5,000 signatures reached
To: Netflix Executives: Ted Sarandos, Lisa Nishimura, Brandon Riegg, and Vernā Myers
Remove "Afflicted" Docuseries from Netflix Now
PETITION NOTE: On September 18th, a group of concerned writers, activists, artists, filmmakers, physicians, and scientists came together to write an open letter to Netflix to request that Afflicted be immediately removed from the service. Sign this petition to endorse the letter. All signatures will be sent to Netflix. Please note that the below is an excerpt. You are encouraged to read the full text of the letter at: https://medium.com/@afflicted/open-letter-to-netflix-regarding-the-afflicted-docuseries-d2b5263c9eb6
We request that “Afflicted” docuseries be immediately removed from the service. We further request that a formal apology be released that includes a statement of Netflix’s future plans for the programming of documentaries, television, comedy specials, and feature films about disability and projects that include talent, key crew, and/or consultants with disabilities.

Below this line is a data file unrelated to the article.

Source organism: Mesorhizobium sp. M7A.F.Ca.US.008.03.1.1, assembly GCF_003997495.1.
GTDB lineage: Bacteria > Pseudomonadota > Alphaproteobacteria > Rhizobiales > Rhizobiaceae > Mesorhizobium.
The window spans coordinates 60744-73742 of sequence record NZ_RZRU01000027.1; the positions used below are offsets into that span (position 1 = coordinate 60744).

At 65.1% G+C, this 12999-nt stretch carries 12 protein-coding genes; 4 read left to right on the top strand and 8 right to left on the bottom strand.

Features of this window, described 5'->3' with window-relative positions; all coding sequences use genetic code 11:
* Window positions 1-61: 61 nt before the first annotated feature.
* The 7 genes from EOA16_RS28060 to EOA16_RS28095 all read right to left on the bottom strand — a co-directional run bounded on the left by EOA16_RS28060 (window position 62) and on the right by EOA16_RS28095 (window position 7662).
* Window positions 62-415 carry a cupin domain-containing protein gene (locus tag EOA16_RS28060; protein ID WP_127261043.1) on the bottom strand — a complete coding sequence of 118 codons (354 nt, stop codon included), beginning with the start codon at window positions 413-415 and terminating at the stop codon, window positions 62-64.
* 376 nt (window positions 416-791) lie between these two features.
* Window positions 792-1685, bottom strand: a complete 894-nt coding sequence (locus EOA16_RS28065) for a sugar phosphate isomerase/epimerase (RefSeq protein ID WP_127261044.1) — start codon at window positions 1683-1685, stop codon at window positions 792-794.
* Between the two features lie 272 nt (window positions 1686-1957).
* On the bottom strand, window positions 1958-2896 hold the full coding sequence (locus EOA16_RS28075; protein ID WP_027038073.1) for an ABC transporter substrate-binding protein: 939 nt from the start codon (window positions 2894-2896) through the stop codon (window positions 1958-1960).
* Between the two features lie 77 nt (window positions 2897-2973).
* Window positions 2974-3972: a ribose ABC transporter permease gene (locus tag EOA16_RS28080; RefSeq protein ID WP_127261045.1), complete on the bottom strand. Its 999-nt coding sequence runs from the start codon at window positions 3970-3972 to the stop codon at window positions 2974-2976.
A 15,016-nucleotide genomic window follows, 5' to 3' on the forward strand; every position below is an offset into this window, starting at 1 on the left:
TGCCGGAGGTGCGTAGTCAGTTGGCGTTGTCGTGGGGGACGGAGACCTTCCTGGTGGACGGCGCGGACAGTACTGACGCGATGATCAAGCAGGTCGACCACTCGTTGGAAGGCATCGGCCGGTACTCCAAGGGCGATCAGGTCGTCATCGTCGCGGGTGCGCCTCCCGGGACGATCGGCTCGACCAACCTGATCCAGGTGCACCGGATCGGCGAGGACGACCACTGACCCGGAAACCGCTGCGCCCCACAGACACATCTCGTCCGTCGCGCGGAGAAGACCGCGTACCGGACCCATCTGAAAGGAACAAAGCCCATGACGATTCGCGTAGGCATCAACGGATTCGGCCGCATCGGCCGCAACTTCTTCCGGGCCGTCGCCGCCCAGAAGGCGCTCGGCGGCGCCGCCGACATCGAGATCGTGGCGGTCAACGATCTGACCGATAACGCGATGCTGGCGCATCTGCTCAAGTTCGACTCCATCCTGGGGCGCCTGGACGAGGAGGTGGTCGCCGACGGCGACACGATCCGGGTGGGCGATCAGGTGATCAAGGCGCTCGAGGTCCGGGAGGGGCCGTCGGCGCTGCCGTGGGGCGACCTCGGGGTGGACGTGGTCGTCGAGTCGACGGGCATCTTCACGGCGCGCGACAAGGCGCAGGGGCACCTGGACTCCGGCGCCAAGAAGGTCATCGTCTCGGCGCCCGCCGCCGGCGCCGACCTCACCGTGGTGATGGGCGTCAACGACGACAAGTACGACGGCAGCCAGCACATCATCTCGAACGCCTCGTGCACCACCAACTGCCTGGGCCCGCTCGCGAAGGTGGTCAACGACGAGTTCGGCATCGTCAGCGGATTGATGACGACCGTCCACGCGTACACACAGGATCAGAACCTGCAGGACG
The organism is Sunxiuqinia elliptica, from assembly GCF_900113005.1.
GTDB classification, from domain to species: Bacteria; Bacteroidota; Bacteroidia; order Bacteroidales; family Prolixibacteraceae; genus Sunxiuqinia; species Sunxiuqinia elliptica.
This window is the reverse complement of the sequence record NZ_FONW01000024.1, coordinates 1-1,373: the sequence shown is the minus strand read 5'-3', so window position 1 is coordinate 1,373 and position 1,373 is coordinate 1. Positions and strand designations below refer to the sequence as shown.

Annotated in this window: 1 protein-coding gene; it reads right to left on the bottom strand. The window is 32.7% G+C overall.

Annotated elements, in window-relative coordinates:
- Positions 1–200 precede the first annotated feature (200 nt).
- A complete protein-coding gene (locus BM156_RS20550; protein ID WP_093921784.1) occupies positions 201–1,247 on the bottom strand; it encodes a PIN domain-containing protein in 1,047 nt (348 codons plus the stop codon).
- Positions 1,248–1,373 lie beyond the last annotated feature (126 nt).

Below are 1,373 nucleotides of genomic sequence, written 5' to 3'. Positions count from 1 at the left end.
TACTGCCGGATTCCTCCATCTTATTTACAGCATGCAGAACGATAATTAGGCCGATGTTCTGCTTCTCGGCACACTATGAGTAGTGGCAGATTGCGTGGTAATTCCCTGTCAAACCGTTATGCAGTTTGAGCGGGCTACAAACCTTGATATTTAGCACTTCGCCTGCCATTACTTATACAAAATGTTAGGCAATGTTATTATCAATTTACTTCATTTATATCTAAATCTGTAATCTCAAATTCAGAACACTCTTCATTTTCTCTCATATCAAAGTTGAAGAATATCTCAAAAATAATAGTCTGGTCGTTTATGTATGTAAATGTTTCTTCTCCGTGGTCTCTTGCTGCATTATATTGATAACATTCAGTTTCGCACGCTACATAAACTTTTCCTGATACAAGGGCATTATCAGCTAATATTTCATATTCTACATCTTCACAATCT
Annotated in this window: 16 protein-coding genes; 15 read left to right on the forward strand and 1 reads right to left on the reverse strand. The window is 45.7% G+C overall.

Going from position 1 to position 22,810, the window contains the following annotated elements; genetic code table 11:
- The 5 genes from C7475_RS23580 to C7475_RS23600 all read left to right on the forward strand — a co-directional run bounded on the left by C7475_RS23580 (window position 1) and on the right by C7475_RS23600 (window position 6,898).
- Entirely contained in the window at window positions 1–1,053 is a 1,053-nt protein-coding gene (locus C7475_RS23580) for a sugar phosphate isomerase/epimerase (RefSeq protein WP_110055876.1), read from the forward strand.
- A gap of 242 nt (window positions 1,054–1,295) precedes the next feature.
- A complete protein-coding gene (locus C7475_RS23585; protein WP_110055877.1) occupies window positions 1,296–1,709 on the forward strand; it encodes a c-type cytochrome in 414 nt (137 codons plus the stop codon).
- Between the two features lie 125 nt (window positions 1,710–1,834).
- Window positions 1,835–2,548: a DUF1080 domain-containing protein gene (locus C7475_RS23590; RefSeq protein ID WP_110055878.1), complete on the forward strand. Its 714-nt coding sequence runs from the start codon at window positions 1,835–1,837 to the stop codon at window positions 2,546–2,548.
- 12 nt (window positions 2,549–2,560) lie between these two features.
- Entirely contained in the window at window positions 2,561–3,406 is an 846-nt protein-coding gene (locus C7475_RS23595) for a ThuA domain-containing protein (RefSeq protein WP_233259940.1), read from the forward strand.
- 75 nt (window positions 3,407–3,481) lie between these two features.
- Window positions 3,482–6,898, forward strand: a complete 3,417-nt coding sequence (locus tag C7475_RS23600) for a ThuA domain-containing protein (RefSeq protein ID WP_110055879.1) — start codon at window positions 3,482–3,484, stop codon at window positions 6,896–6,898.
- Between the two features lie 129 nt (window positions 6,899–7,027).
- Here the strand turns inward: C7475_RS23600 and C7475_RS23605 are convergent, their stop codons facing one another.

We express our profound disappointment with the recently released Netflix docuseries “Afflicted.” We are deeply concerned about its unethical treatment of its subjects and its many factual errors and omissions. Its inclusion on your platform—which reaches three hundred million viewers worldwide—will reinforce barriers to appropriate medical care or disability benefits, dampen the support of vital research, and add to the stigma and social isolation of an already profoundly marginalized group of people.
“Afflicted” was introduced to participants as a series that would “compassionately” represent their experiences with diseases that lack proper diagnostic tools and effective treatments. But rather than authentically depict these participants’ experiences and the biomedical research that might explain their illnesses, “Afflicted” used every creative tool and untenable journalistic practice to advance a narrative that suggests these patients’ problems are primarily psychological, a theory that is not supported by the evidence. Moreover, the “Afflicted” team engaged in multiple unethical practices to create their docuseries—from misrepresenting their intentions to showing apparent diagnoses from doctors who had never examined the subjects.
“Afflicted” offered no objective evidence backing its claim for a psychosomatic basis. And it excluded substantial medical and scientific evidence that would have helped explain the subjects’ diagnoses.